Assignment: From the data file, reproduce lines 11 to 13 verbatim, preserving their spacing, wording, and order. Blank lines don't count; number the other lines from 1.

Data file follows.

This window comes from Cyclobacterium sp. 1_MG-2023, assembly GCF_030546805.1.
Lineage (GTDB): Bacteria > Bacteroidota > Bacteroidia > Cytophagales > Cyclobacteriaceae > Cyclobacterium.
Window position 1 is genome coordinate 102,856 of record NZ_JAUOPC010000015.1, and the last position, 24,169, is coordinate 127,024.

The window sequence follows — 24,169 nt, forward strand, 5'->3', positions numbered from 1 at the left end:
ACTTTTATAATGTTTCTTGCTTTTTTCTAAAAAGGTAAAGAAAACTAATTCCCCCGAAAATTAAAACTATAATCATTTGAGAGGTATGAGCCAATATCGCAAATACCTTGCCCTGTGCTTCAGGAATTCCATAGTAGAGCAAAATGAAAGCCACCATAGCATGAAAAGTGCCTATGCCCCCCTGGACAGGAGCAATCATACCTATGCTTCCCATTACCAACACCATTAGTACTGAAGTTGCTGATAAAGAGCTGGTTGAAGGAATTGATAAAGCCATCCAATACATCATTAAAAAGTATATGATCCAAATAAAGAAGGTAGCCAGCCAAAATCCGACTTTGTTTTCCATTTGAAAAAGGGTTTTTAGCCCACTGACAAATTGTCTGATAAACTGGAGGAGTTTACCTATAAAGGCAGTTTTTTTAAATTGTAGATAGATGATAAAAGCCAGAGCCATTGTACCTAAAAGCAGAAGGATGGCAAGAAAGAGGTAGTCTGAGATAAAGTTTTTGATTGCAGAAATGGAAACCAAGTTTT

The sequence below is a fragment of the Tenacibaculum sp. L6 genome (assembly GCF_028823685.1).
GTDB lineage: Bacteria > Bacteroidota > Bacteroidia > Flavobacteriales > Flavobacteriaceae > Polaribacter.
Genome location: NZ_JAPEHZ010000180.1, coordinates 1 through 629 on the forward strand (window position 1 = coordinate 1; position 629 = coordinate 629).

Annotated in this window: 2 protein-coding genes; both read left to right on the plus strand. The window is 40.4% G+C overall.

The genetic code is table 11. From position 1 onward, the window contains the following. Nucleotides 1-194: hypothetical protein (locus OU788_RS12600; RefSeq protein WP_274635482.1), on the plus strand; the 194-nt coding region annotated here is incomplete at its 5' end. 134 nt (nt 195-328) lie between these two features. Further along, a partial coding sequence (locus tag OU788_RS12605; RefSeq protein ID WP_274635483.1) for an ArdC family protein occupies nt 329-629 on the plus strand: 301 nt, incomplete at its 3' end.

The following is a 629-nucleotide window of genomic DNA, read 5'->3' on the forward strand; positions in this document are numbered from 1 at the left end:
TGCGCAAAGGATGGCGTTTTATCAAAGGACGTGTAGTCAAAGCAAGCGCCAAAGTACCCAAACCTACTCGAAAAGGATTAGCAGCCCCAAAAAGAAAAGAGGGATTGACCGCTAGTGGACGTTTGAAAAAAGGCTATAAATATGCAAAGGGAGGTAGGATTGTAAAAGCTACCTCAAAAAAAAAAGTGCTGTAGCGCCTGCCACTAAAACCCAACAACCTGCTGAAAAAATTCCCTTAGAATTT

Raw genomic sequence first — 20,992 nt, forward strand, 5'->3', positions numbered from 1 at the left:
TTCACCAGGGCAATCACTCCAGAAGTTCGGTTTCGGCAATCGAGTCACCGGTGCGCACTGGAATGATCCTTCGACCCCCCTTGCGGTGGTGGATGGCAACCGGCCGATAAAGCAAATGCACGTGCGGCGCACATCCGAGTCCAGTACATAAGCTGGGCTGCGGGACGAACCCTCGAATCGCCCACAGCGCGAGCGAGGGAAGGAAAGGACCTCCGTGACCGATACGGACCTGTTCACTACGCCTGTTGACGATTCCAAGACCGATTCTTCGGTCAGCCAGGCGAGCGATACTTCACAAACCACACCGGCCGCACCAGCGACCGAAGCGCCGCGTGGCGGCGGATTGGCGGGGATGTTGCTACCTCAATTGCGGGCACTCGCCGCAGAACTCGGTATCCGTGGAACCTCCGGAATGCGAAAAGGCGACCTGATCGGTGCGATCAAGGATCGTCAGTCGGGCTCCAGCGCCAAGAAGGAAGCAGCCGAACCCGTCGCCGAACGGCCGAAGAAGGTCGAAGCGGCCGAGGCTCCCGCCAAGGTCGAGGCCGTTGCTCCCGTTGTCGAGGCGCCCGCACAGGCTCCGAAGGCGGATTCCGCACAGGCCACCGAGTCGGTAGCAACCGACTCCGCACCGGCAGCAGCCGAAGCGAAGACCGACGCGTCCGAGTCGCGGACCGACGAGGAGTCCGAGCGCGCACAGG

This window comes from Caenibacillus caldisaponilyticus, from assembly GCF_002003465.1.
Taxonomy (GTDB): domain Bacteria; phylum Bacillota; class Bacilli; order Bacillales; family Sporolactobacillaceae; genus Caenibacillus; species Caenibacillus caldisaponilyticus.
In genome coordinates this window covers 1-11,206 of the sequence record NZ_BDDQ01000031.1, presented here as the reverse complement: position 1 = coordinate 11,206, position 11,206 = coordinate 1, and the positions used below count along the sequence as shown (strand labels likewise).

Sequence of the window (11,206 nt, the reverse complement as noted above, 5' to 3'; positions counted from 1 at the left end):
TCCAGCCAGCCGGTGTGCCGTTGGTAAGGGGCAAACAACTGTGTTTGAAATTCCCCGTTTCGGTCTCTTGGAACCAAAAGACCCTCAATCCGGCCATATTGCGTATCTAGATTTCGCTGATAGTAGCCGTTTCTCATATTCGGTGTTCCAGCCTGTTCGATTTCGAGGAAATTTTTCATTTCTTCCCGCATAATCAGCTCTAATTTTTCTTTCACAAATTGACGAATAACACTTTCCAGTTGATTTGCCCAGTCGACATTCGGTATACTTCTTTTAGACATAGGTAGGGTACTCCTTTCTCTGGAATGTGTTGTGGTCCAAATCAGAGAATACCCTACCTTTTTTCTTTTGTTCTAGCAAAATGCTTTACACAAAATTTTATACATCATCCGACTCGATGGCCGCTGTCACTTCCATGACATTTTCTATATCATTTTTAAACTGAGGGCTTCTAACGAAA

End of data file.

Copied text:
The following is a 629-nucleotide window of genomic DNA, read 5'->3' on the forward strand; positions in this document are numbered from 1 at the left end:
TGCGCAAAGGATGGCGTTTTATCAAAGGACGTGTAGTCAAAGCAAGCGCCAAAGTACCCAAACCTACTCGAAAAGGATTAGCAGCCCCAAAAAGAAAAGAGGGATTGACCGCTAGTGGACGTTTGAAAAAAGGCTATAAATATGCAAAGGGAGGTAGGATTGTAAAAGCTACCTCAAAAAAAAAAGTGCTGTAGCGCCTGCCACTAAAACCCAACAACCTGCTGAAAAAATTCCCTTAGAATTT

Raw genomic sequence first — 20,992 nt, forward strand, 5'->3', positions numbered from 1 at the left: